According to their statistics, 1in 3 girls today will be affected by an abusive relationship or encounter. If that figure doesn't scare you, it should. It scares me. To me it warns me of a future where my daughter will potentially be victimized and reminds me of a past when I was. It also stood out to me because of the student whom was murdered a few weeks ago by her abusive boyfriend.

Why is this number so high? Girls today are bombarded with images on TV and other visual media portraying the current ideal of physical perfection, flawlessly airbrushed and pedestal perfect. I would suspect that many of them look to those images and see themselves as falling very short. I know I do. I can't ever live up to those standards. Even when I was younger, I had too many flaws to ever be considered cover girl material. Somehow these visions make girls feel less valuable or important if they don't meet the standards of a very narrow industry. I don't have a degree in sociology but our society puts a lot of emphasis on having a romantic partner and being "happy". Maybe girls are willing to be with or stay with someone mean or violent rather than be alone. "As long as he loves me, I can't be a complete failure" mentality.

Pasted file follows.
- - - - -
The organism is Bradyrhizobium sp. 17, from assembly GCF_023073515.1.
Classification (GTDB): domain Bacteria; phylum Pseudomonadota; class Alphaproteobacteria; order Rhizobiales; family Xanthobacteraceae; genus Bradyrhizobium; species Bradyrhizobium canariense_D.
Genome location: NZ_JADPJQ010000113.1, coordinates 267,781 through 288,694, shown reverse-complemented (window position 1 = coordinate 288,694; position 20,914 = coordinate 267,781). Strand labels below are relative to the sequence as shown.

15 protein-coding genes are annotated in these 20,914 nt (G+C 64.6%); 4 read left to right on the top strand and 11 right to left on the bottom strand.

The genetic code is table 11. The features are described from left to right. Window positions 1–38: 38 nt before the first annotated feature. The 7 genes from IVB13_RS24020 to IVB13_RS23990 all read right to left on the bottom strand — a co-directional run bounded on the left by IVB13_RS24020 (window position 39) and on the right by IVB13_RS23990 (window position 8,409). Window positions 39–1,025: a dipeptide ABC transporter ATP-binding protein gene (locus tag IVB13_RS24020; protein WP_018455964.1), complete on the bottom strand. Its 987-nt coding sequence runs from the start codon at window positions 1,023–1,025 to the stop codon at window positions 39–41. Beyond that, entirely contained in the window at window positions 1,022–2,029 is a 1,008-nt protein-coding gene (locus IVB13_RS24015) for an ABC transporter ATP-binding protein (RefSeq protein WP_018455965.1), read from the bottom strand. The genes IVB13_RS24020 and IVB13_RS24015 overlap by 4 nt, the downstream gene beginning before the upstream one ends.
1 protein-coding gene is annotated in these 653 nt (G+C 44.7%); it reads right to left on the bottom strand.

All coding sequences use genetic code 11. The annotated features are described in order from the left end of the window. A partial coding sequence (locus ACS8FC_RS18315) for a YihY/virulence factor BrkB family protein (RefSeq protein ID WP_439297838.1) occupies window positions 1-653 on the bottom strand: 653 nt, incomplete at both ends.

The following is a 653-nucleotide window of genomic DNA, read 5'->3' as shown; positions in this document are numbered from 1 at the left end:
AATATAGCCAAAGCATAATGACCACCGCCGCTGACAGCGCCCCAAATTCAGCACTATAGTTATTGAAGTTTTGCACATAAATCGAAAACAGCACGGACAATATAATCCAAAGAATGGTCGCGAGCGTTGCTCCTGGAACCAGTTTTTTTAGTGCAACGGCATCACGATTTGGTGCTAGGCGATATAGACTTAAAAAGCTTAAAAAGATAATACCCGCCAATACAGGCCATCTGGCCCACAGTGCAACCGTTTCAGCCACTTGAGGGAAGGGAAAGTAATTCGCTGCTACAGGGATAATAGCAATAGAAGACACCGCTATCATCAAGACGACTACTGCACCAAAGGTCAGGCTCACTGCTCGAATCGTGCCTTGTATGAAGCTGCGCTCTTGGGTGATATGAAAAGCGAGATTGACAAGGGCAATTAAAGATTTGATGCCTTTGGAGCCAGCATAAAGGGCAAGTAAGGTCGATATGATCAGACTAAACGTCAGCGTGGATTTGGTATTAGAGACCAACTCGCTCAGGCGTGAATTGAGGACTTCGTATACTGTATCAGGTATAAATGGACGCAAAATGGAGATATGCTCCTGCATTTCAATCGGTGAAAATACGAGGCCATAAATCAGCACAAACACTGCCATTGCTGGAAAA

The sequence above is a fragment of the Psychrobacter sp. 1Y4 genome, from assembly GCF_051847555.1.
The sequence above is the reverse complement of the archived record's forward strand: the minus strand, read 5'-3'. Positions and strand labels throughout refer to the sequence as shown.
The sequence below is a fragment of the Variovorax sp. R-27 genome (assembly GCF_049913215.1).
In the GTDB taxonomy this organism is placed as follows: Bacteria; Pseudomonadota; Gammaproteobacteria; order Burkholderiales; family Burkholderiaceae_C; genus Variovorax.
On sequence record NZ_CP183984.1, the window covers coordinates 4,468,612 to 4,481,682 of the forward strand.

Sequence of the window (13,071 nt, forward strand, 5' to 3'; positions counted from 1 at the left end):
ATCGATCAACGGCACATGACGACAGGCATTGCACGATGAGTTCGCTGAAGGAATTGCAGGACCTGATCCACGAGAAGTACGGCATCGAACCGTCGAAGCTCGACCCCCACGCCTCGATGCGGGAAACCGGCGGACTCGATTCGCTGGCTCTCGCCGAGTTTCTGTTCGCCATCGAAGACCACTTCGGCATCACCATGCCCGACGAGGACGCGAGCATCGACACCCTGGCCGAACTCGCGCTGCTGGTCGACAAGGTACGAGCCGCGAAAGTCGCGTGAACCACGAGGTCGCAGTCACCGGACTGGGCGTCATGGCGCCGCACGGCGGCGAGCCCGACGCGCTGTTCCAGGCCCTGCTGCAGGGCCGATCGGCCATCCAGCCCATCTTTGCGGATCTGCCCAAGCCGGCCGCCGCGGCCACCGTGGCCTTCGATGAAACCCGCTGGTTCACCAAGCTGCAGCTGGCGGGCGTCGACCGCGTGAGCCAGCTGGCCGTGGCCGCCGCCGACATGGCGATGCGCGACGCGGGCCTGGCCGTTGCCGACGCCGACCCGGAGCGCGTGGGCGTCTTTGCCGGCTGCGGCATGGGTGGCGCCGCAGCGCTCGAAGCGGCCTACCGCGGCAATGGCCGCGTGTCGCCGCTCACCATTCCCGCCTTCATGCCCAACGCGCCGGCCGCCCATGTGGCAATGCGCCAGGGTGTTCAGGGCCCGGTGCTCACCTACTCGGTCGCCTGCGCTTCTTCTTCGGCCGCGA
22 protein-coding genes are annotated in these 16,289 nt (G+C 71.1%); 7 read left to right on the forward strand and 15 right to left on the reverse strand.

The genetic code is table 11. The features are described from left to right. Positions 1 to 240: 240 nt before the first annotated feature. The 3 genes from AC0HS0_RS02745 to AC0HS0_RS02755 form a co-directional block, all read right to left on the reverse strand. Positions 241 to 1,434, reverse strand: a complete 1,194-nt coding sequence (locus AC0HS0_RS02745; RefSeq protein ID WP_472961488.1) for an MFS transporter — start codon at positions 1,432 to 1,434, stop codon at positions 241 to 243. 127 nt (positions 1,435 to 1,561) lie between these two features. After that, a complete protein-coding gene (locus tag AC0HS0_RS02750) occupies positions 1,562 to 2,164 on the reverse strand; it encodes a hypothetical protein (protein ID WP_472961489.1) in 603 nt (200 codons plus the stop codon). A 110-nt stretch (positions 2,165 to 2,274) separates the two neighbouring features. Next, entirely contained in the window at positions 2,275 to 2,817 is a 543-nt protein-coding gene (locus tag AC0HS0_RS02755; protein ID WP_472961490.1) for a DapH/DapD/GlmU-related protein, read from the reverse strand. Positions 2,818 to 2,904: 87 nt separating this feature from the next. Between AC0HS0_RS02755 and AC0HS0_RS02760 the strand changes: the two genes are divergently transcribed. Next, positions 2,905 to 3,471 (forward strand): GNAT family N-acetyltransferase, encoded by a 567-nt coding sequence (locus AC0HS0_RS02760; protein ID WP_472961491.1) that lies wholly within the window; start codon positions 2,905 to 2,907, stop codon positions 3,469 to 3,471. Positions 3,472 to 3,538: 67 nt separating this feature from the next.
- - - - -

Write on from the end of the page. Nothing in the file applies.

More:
And they generally don't start off abusive. By the time you realize he's abusing you, he's sucked you so far into his twisted world that it is nearly impossible to get out. We all know that most women stay. Very few have the courage to stand up under the abuse and even fewer to leave. Adult women with degrees and brains and successful careers can't stand up and leave most of the time. Of course teenagers who can't see past the next five minutes, who feel more pressure to conform than anyone, would have even more difficulty leaving. They are inundated with messages that they have no worth as human beings unless they look and act a certain way. Abusive men know how to manipulate and charm. They hit and caress with equal skill. It is a quicksand trap to almost everyone. Teen girls with barely formed identity are going to be more vulnerable.